Hot Hot Heat frontman Steve Bays says there’s no shame in making the sort of albums that hipsters love to hate. So it isn’t very surprising that the band’s third album, “Elevator,” is an unabashed effusion of power pop. “As much as we have a subversive side, we made this record for the little kids inside of us who love a good pop song,” Bays said in a recent interview with Alternative Press.

Sure, that means they’ve made an album that fans of The Killers are sure to like. But “Elevator” is a disappointing album, especially for listeners who were attracted by the shining moments (“Bandages,” “Oh, Goddamit”) on their last album, “Make Up the Breakdown.” With the exception of a few songs, “Elevators” glaringly lacks sharp songwriting, dynamic variation, or the energetic edge that made songs like “Bandages” so likeable. And though there are some pleasant melodies — including a handful of brilliantly happy-go-lucky songs that rescue the album — as soon as many of the hooks become recognizable they’re just as quickly forgotten. Even worse, almost everything the band is doing has been done by similar artists like fellow-Canadians the New Pornographers or the Futureheads, and it’s been done better.

Not that Hot Hot Heat’s signature sound is so terrible or flagrantly derivative. The new-wave indie-rock formula works — spiking guitar, danceable synthesizer, bouncy keyboard, topped off with the sugary but aggressive male vocals. And though the band has succeeded on “Breakdown” in packing high-energy, fun, and a bit of innovation into 10 short songs, “Elevator” feels dulled down. With 14 songs in 38 minutes, it often feels like just another fast-paced, low-intelligence indie-rock album that few will remember in a couple of years.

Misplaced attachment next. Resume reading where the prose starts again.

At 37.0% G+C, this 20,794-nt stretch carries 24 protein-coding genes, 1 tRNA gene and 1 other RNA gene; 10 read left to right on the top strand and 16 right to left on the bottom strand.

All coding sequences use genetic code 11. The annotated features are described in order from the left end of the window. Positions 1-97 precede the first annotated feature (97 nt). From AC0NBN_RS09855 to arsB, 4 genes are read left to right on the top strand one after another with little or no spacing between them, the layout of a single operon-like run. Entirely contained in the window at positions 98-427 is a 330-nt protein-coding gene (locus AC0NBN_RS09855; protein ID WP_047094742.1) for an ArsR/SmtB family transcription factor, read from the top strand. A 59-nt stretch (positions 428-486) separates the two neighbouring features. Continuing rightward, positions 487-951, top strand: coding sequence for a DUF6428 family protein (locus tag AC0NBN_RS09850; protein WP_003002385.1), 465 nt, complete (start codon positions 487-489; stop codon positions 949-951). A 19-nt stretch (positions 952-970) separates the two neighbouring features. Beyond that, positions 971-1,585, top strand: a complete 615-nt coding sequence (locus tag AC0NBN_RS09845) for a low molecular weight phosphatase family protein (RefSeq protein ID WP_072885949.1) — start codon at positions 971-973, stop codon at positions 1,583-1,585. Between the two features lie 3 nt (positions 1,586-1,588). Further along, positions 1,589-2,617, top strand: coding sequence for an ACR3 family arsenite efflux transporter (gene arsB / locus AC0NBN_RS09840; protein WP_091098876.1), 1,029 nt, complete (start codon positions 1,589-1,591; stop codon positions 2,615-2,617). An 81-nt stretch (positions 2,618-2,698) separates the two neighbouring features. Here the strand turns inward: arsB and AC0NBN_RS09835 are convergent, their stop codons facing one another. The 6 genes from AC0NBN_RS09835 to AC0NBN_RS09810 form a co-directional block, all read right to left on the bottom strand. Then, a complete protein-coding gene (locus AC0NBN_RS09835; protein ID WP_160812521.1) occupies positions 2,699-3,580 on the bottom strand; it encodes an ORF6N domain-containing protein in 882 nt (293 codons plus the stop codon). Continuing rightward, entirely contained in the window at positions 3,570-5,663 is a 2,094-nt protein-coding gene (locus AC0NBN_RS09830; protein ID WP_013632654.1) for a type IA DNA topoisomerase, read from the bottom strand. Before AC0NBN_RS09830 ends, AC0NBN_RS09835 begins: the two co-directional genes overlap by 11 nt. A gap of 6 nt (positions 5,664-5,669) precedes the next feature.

A majority of the tracks sorely lag: “Ladies and Gentlemen,” plagued by intermittent “la la las,” drones through its verses with lackluster drum beats and middling guitar riffs. The song picks up during the keyboard-infused chorus, but by then you may be too bored to care.

The worst songs on the album are like bad versions of the same Strokes hit. The slow-starting “Jingle Jangle,” with its distracted guitar picking, booming drums, and meandering piano, sounds like a fuzzy mess. The sleepy chord progression makes the song tedious and unaffected — but the biggest offense is the lack of palpable sincerity in Bay’s wailing. What’s left is only the hollowed throbbing of the bass.

The band’s two-dimensional lyrics don’t help either. Neither compelling nor smart, they can largely be ignored without much consequence. On “Shame On You,” a remorseful song with panicked guitar lines, Bay sings: “Running with scissors wasn’t smart/ I tripped and cut open your heart.” In “Dirty Mouth,” a belligerent song about relationship separation, the incessantly repeated chorus consists of, “Wash your dirty mouth/ your dirty mouth/ watch your little mouth.” If the gimmick is supposed to sound punk, it instead comes across as annoyingly over-simplistic.

It’s sad when bad choruses happen to good songs. On the ridiculously-titled “You Owe Me an IOU,” again relentless repetition of the title phrase painfully overshadows what is, at its core, a great song. During the verses of “IOU,” Hot Hot Heat is at their best: A honky-tonk electric piano that sounds like it could be pedal-steel guitar blends perfectly with the effervescent drum beat and the band’s characteristically simple but resonant bass line. It’s here that Hot Hot Heat’s brazen pop flair comes alive, and it’s this kind of on-point musicianship that salvages the disc from pop punk Hell.

And there are highlights. “Goodnight Goodnight” is a cheerful bid farewell to a stifling relationship. Hot Hot Heat’s melodic sensibilities comes across powerfully in the pounding of the keyboard chords and jovial springing guitar. The verse builds up until the breakout of the chorus, a completely manic and vigorous show of emotional vitality. “Running Out of Time” is another head-bobbing tune that wholly demonstrates Hot Hot Heat’s capability for creating songs full of sincere energy and melodic anthems. Likewise, the chorus of “Island of the Honest Man” is nearly impossible not to like.

Hot Hot Heat can do better than “Elevator,” an album of hit-and-miss, simple and sometimes tiresome sugar-coated punk. The album isn’t nearly as addictive and interesting as their better work, and it sure isn’t greatly varied. There are songs that are worth your time, and the disc is redeemed by sporadically catchiness. Unfortunately for Hot Hot Heat, that can’t be enough.